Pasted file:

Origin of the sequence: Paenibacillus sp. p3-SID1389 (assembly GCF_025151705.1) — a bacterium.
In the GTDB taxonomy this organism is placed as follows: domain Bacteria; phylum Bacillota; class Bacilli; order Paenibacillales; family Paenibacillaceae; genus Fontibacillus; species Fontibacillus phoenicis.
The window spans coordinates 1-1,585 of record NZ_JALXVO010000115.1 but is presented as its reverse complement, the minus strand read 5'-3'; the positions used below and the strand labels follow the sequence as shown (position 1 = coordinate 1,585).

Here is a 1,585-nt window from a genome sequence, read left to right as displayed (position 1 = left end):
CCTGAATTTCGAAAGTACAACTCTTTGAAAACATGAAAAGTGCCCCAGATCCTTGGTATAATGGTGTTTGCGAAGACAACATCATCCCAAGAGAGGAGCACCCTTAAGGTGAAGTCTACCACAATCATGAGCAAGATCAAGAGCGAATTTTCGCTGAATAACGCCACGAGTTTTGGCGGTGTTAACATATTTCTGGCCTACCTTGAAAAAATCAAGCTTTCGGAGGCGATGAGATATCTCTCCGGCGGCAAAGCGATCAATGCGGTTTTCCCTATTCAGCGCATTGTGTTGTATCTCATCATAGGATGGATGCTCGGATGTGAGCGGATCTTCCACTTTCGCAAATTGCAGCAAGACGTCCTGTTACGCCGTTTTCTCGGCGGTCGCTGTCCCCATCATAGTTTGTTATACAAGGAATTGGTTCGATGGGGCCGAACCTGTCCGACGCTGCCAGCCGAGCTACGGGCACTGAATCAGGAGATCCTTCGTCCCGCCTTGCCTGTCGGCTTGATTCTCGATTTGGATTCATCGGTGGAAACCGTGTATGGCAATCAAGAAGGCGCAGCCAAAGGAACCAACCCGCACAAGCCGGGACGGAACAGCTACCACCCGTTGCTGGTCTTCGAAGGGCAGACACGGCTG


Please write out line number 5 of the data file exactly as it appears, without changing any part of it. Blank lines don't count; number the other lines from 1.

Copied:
CCTGAATTTCGAAAGTACAACTCTTTGAAAACATGAAAAGTGCCCCAGATCCTTGGTATAATGGTGTTTGCGAAGACAACATCATCCCAAGAGAGGAGCACCCTTAAGGTGAAGTCTACCACAATCATGAGCAAGATCAAGAGCGAATTTTCGCTGAATAACGCCACGAGTTTTGGCGGTGTTAACATATTTCTGGCCTACCTTGAAAAAATCAAGCTTTCGGAGGCGATGAGATATCTCTCCGGCGGCAAAGCGATCAATGCGGTTTTCCCTATTCAGCGCATTGTGTTGTATCTCATCATAGGATGGATGCTCGGATGTGAGCGGATCTTCCACTTTCGCAAATTGCAGCAAGACGTCCTGTTACGCCGTTTTCTCGGCGGTCGCTGTCCCCATCATAGTTTGTTATACAAGGAATTGGTTCGATGGGGCCGAACCTGTCCGACGCTGCCAGCCGAGCTACGGGCACTGAATCAGGAGATCCTTCGTCCCGCCTTGCCTGTCGGCTTGATTCTCGATTTGGATTCATCGGTGGAAACCGTGTATGGCAATCAAGAAGGCGCAGCCAAAGGAACCAACCCGCACAAGCCGGGACGGAACAGCTACCACCCGTTGCTGGTCTTCGAAGGGCAGACACGGCTG